BBC presenter talks about ‘powerful Jewish lobby’ live on radio

Corporation apologises after presenter accused of using ‘age-old anti-Jewish tropes’ during discussion about mayoral hustings


Eddie Nestor has been criticised after he repeatedly referred to the Jewish 'lobby' on his BBC London radio show in April (Photo: YouTube)

BBC presenter Eddie Nestor talked about the “Jewish lobby” and Jewish “power” during a discussion on BBC Radio London about the mayoral hustings at JW3 last month.

The BBC has apologised for Nestor’s comments which community leaders labelled “age old anti-Jewish tropes”.

During an interview with Liberal Democrat mayoral candidate Rob Blackie on April 17, Nestor, a seasoned presenter honoured with an MBE in 2018, implied that the first main mayoral hustings took place at a Jewish community centre – JW3 – because of the "powerful Jewish lobby".

Nestor questioned why candidates would prioritise events organised by the Jewish community over those put on by other groups, such as those who work with disabilities, women, the black community and the LGBTQ+ community.

Nestor said, “it feels to me as though here is an opportunity, whether it be on special interests, be it ableism, whether it be blacks, gays whoever, to do it.

“The only time all four of you [mayoral candidates] apart from that debate last night were together was for the Jewish lobby.

“Why is that lobby is so much more powerful than people with disabilities, why is it so much more powerful than people who are worried about the safety of women and girls, the aged voter?”

Blackie said: “Sure”.

After talking about the “Jewish lobby”, Nestor asked the Liberal Democrat, “Why do you think that [JW3] is the only place all four of you have been?"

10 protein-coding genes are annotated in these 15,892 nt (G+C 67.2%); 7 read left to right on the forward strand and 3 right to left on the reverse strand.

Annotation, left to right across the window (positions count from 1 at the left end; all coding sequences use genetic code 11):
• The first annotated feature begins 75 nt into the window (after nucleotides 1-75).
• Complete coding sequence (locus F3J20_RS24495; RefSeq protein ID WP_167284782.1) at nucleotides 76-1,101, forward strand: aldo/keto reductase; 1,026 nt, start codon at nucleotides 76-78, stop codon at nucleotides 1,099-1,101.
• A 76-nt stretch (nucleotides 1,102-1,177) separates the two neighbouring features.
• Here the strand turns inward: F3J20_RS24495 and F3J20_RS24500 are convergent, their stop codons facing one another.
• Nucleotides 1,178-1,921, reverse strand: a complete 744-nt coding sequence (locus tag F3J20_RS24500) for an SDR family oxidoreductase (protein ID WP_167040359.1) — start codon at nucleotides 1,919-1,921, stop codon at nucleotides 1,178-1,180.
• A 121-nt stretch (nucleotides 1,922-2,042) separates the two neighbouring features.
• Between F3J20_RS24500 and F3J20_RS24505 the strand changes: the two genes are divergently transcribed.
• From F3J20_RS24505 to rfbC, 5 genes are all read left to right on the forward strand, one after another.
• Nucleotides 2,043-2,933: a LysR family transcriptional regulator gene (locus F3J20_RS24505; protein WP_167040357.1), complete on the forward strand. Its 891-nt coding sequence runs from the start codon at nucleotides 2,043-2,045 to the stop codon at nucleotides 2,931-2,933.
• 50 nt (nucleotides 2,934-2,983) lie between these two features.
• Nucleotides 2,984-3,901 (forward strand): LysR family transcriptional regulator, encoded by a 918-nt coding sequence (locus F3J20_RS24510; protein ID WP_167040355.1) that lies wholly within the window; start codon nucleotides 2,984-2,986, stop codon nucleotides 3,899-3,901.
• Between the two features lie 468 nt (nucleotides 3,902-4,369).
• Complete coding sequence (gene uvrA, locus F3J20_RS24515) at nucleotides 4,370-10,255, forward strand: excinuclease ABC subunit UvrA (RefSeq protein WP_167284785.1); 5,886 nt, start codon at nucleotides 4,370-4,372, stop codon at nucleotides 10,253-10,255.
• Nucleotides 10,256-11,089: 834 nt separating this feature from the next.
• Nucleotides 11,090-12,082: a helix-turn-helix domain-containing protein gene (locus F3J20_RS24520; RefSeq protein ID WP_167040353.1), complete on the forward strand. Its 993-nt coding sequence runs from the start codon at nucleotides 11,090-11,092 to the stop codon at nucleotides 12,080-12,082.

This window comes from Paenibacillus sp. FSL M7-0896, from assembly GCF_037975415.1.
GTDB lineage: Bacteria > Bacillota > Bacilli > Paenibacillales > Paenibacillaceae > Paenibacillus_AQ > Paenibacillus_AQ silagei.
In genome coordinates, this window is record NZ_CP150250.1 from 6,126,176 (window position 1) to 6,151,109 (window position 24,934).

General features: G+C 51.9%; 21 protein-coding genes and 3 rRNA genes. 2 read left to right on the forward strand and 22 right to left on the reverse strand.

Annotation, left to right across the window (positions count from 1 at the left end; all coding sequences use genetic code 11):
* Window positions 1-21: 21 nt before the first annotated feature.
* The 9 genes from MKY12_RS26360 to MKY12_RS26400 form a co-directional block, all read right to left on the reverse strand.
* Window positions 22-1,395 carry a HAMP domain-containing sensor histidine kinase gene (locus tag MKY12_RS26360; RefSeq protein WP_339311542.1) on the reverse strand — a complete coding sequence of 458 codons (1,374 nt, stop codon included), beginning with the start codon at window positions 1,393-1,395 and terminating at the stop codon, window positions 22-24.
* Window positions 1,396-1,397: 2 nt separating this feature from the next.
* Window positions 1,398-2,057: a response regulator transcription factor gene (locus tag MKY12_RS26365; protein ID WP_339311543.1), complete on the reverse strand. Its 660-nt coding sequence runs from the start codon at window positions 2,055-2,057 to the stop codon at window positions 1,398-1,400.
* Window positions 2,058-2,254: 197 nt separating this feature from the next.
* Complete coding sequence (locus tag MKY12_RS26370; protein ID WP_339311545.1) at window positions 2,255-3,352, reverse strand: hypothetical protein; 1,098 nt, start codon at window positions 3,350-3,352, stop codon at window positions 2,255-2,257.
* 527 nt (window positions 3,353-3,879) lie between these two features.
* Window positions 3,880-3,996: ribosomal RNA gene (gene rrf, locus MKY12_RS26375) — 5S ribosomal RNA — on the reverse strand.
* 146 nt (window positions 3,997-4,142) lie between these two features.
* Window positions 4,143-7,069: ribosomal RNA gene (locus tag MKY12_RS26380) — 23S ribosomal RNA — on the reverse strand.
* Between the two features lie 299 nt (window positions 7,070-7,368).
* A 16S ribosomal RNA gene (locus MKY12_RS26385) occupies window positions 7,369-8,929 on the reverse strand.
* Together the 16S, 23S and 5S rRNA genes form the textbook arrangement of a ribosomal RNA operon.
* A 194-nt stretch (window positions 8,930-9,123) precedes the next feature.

Blackie did not contest Nestor’s remark and explained, “The problem is Sadiq Khan and the Conservative candidate just aren't turning up to things.” He has since clarified to the JC that he “would never agree with any antisemitic trope” and was “surprised” by Nestor’s phrasing.

Nestor’s comments have been seen as a repetition of the antisemitic trope about Jewish power and influence.

The BBC said: “Our intention was not to perpetuate harmful stereotypes or imply undue influence” and has confirmed that Nestor and his editorial team have been addressed regarding the incident.

The Jewish Leadership Council, which helped to organise the hustings, slammed the interview. Co-chairs Andrew Gilbert and Adrian Cohen said: "It is outrageous to call us a lobby. Mr Nestor needs to withdraw his comments and apologise.”

“For a BBC radio station host to infer some special power is not only engaging in age old anti-Jewish tropes but an attempt to cause division between minority communities.”

Chief Executive of JW3, Raymond Simonson, told the JC, “Ever since we've opened, we've hosted hustings events for London's Jewish community for all elections – mayoral, local, European, Labour Party leadership, even Board of Deputies President elections!

“Eddie Nestor fails to appreciate how much time and effort goes into securing all candidates for the same time and date. We're successful due to the combined tenacity of professionals and lay leaders across organisations, and thanks to the deep relationships that we've all built up over many years.

“To suggest that some kind of nefarious, powerful Jewish lobby must be involved in order for a Jewish community centre to get high profile politicians to do these sorts of events is as laughable as it is offensive. It’s just good old fashioned hard work from partners working for the collective good.

“His comments at the least seem to reveal a bias, whether conscious or unconscious, in his thinking when it comes to Jews, and it plays into classic old tropes of Jews as powerful puppet masters that we’re all so bored of hearing.

“Frankly I'm disappointed to hear someone of his experience [...] playing into such lazy, offensive stereotypes.”

A BBC Spokesperson said: “We apologise for the phrasing of the question. Our intention was not to perpetuate harmful stereotypes or imply undue influence.

“We value diversity and are committed to using language that accurately reflects different perspectives. This has been discussed with the presenter and the wider editorial team.”

Nestor was contacted for comment.

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